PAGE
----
THE PHILIPPINE Department of Justice (DoJ) on Sunday said it is still “premature” for them to speak on the case of a Filipino celebrity evangelist whose assets in the United States have been frozen after an American court indicted him last year for sex-trafficking and other charges.
The US Department of the Treasury’s Office of Foreign Assets Control (OFAC) recently blocked the transactions of Apollo C. Quiboloy, his sect named Kingdom of Jesus Christ, and other properties within the US territory.
The decision came after he was indicted by the US Department of Justice in 2021 for allegedly coercing girls as young as 12 years old to work as his personal assistants and have sex with him under threats of “eternal damnation.”
In early February, the US Federal Bureau of Investigation released a “most wanted” poster on Mr. Quiboloy, a known ally of former President Rodrigo R. Duterte.
In a statement on Sunday, the Philippine Department of Justice (DoJ) said it “has yet to discuss the ins and outs of the sanctions on Mr. Quiboloy” since “it is simply too premature for us to speak on the issue.”
“Allow us to gather verified information and seek US legal experts’ advice,” it said. “Then we can act accordingly.”
Mr. Quiboloy was among the 40 personalities and entities in nine countries recently sanctioned by the US treasury for their involvement in corruption cases and human rights abuses. The decision was announced as it marked International Anti-Corruption Day on Dec. 9 and International Human Rights Day on Dec. 10.
Manila’s DoJ said it “acknowledges that the US Treasury Department issued these sanctions on their Human Rights Day and International Corruption day.”
“We would like to express our unity in their cause in the protection of Human Rights and in the eradication of corrupt practices.”
CALLS FOR ACTIONFilipino lawyers and political observers urged the Marcos administration to cooperate with the American government on Mr. Quiboloy’s case.
“The government should declare that they will respect the legal process of the US for as long as there is no conflict with ours,” Michael Henry Ll. Yusingco, a Filipino lawyer and policy analyst, said in a Facebook Messenger chat. “We expect the same parity from them.”
He said the Philippine government “must not get involved” in any way with the personalities linked to the case. “It must take all possible measures to distance itself from the people involved in this matter whoever they may be.”
Mr. Quiboloy, a popular televangelist with his own broadcast network called SMNI, endorsed the candidacies of now President Ferdinand R. Marcos, Jr. and Vice President Sara Duterte-Carpio.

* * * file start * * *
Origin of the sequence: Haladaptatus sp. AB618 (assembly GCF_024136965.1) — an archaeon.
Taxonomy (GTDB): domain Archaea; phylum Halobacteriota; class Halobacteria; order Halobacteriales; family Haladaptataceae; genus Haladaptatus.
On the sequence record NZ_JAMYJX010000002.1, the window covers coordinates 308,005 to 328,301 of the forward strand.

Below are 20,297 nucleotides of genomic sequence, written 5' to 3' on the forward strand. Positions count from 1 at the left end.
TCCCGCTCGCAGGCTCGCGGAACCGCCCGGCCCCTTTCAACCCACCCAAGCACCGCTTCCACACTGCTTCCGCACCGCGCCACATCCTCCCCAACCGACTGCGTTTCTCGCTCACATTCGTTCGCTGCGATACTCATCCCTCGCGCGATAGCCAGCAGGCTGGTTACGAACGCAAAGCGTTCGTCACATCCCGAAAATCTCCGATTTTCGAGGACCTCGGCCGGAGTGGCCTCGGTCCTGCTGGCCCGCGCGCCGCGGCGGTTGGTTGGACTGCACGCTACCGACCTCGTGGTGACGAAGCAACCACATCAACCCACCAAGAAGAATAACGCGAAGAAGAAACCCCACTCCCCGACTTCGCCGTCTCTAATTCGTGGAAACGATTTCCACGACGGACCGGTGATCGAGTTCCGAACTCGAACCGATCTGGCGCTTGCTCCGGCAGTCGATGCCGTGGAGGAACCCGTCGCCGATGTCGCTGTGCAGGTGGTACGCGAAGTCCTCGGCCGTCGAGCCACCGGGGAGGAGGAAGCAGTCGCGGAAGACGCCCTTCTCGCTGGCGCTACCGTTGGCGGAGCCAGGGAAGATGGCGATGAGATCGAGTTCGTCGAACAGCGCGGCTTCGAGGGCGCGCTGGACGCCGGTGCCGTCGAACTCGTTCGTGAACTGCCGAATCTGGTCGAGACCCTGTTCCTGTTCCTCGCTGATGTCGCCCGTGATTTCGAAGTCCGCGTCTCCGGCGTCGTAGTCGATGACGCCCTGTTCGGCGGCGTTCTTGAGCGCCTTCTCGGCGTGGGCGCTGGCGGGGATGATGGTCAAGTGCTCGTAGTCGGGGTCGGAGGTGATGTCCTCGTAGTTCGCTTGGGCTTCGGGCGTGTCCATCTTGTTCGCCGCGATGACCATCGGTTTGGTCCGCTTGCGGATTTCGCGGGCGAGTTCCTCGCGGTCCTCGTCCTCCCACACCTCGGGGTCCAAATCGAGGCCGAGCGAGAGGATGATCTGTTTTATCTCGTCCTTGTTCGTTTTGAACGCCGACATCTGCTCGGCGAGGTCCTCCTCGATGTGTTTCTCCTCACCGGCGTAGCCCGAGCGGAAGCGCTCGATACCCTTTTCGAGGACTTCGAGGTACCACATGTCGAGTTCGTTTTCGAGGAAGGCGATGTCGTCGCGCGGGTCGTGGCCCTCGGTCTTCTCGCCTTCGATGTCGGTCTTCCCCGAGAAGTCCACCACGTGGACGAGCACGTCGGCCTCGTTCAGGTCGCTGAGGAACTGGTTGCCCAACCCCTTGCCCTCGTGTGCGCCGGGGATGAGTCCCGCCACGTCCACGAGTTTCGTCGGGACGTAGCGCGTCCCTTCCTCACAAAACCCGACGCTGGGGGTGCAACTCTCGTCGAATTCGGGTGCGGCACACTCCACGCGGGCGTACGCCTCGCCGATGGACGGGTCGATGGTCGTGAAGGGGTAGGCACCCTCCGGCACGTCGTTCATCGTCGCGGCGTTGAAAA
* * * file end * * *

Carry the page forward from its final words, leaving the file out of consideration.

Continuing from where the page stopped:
Maria Ela L. Atienza, who teaches political science at the University of the Philippines, said the Quiboloy case would be a test to the Philippine justice system under the Marcos administration given that history of support.
“The government must condemn the acts, while being careful not to prejudge the guilt of the accused,” Mr. Yusingco said.
National Union of Peoples’ Lawyers President Ephraim B. Cortez, meanwhile, said the pastor’s “indictment in the US, including the freezing of assets and other actions taken by the US Government should be enough to investigate him in the Philippines and look into his criminal liabilities for these acts.”
Mr. Cortez said authorities should also conduct an investigation “to see if his wealth, alleged by the Treasury Department of the US to be ill-gotten, were used to capitalize and operate his radio and television stations.”
Arjan P. Aguirre, who teaches politics at the Ateneo De Manila University, said the Philippine government “should not allow itself to appear like it is afraid of a personality or group engaged in patronage politics through religion.”
“We have here a religious figure who is enjoying so much political influence due to his relationship with former President Duterte and owns a media network, SMNI, known for its gov’t friendly media coverage these past years,” he said in a Messenger chat.
Ms. Atienza noted that the US government has to formally request the Philippine government to allow Mr. Quiboloy and other co-accused to be extradited.
“If this happens, this will be a test of one aspect of Philippine-US relations,” she said in a Viber message.
Party-lists advocating for women and children’s rights, on the other hand, said the Philippine government does not need to wait for the extradition request.
“Local agencies must conduct actions to suppress Quiboloy’s possible continuation of sex trafficking and abuse on women and children. We cannot just wait-and-see,” Assistant Minority Leader and Gabriela Rep. Arlene D. Brosas said in a statement on Sunday.
‘OUTRAGEOUS’Mr. Quiboloy’s American legal counsel, Michael Jay Green, said the sanctions on his client are “not what we believe is the presumption of innocence”.
“If you’ve read this press release (from the US Treasury), he’s been convicted already. He’s never been heard!” Mr. Green said in a streamed press briefing on Saturday.
Manny Medrano, another US-based lawyer defending Mr. Quiboloy, called the press release “outrageous, it’s simple grandstanding, it’s utter politics by the United States government.”
“The US is known worldwide for its commitment for the protection of people’s rights, for its commitment for due process for individuals, and all this document does, in all candor, is to further malign the good name of Pastor Quiboloy.” Mr. Medrano said. — Kyle Aristophere T. Atienza and Beatriz Marie D. Cruz